Rolling admissions stay open as long as there are seats to fill. This means you could have a good chance of getting into one of the top schools with rolling admissions. Of course, you’ll still need an excellent application to captivate the admissions committee and explain why you’re the perfect candidate. 

You should craft a great application and apply early in the rolling admissions cycle (before the school’s priority deadline). In this instance, more seats equal a better acceptance chance. 

You Can Potentially Spend Less Time Stressing

A benefit of rolling admissions is that you can expect a response earlier than you would from a school with hard deadlines. 

Generally, it takes about four to six weeks to hear back about your application. You can send them off in the fall and potentially have your admissions decision before the new year. 

When you submit an application to schools with hard deadlines, you may have to wait months for a decision. While some people are okay with that, rolling admissions means less anticipation and anxiety due to shorter admissions decision wait times. 

Early Rolling Decision Applications are Non-Binding 

Unlike early decision or single-choice early action programs, you are not bound to a school with rolling admissions if you apply early. 

If you get accepted, you’re under no obligation to enroll. Many students wait for other schools to get back to them with admissions decisions. Meanwhile, they breathe a sigh of relief, knowing that a school has accepted them. 

You Can Stagger Your Applications 

If you’re applying to many schools with rolling admissions, you don’t have to send in your applications all at once. Some students may prioritize their applications by applying to their first-choice schools through early action or early decision programs and then rolling admissions applications afterward.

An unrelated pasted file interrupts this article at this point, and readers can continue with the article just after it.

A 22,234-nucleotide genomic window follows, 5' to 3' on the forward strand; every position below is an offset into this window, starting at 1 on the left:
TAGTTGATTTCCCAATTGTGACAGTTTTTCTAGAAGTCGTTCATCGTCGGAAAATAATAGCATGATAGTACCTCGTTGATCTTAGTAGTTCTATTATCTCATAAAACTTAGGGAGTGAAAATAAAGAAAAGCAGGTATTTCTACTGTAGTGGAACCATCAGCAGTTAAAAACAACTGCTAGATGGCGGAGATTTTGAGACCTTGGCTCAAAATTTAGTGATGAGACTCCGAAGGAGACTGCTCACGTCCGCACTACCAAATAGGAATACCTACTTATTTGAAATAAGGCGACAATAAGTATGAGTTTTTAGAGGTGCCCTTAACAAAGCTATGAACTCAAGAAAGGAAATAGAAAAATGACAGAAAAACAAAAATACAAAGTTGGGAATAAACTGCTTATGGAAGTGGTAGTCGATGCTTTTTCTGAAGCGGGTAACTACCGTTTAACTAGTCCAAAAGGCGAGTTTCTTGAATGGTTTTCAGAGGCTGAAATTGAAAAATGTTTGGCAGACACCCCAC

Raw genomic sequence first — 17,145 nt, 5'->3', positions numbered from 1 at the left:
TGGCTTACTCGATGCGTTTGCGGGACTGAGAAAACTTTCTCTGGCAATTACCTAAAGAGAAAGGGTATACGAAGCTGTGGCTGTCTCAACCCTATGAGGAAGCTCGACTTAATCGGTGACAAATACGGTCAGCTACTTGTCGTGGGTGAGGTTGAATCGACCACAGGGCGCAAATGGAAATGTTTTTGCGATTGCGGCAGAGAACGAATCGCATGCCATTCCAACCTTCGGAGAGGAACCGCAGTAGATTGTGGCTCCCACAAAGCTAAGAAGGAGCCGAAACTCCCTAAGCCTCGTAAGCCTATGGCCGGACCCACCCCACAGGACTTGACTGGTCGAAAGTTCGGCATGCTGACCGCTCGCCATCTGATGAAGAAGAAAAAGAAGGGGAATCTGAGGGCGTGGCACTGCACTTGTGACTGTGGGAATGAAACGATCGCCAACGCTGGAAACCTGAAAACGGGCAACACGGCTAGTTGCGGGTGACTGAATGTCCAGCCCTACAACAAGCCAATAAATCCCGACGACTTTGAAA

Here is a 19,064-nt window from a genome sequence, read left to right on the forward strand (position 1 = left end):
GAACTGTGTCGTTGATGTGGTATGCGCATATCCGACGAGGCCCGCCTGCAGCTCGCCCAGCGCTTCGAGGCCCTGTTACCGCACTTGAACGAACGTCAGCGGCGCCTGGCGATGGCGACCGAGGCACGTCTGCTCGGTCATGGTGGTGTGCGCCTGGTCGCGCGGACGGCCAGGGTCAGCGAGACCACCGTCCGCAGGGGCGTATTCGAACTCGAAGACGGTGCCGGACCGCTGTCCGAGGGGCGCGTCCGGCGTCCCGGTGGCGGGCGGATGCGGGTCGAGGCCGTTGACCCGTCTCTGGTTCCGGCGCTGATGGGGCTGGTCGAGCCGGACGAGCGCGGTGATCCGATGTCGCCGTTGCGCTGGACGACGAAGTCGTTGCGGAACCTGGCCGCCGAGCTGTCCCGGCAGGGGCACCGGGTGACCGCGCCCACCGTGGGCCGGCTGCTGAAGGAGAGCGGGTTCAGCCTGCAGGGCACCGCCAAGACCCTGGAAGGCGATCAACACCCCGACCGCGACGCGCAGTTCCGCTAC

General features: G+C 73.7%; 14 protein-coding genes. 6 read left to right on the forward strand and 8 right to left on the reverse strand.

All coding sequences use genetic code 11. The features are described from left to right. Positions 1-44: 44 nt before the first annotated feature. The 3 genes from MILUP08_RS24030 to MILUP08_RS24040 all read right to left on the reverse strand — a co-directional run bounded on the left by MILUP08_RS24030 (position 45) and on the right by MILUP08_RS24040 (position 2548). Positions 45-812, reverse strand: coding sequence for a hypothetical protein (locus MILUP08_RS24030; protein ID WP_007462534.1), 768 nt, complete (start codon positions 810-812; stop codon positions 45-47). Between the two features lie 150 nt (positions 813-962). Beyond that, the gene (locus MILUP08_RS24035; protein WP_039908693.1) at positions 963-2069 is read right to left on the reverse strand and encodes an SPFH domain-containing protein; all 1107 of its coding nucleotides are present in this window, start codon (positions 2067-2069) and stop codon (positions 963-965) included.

Spreading the application process means less work for a prolonged time. This method could work better for seniors juggling multiple responsibilities. 

You Can Apply Later 

While it may not be the best method to ensure you’re accepted, you can apply at any time in the rolling admissions window. Students may apply later for numerous reasons. 

Some students have busy lives. Some stagger their applications for less work at once. Some have other situations that pop up in their senior year they weren’t prepared for or that were beyond their control. 

Whatever the reason, it helps to know what colleges have rolling admissions. That way, you can prioritize your time accordingly.  

Tips for Applying to Colleges with Rolling Admissions

What does rolling admission mean for your applications? The college application process can be lengthy, but that doesn’t mean you have to agonize over it. 

We’ll walk you through some of the best ways to ensure your rolling admissions applications are a hit with admissions committees. 

Don’t Wait Too Long To Apply 

Rolling admissions accept students and fill seats little by little until they have a whole class. Rolling admissions give you the luxury of applying any time in the application window, but it's in your best interest to apply as soon as possible. 

Sending in your application earlier in the window generally means there are more seats available. Therefore, there is a statistically better chance you’ll be accepted. 

Handle Your Application With Care 

Although schools with rolling admissions generally aren’t the nation’s most competitive schools, it doesn’t mean you’re guaranteed acceptance.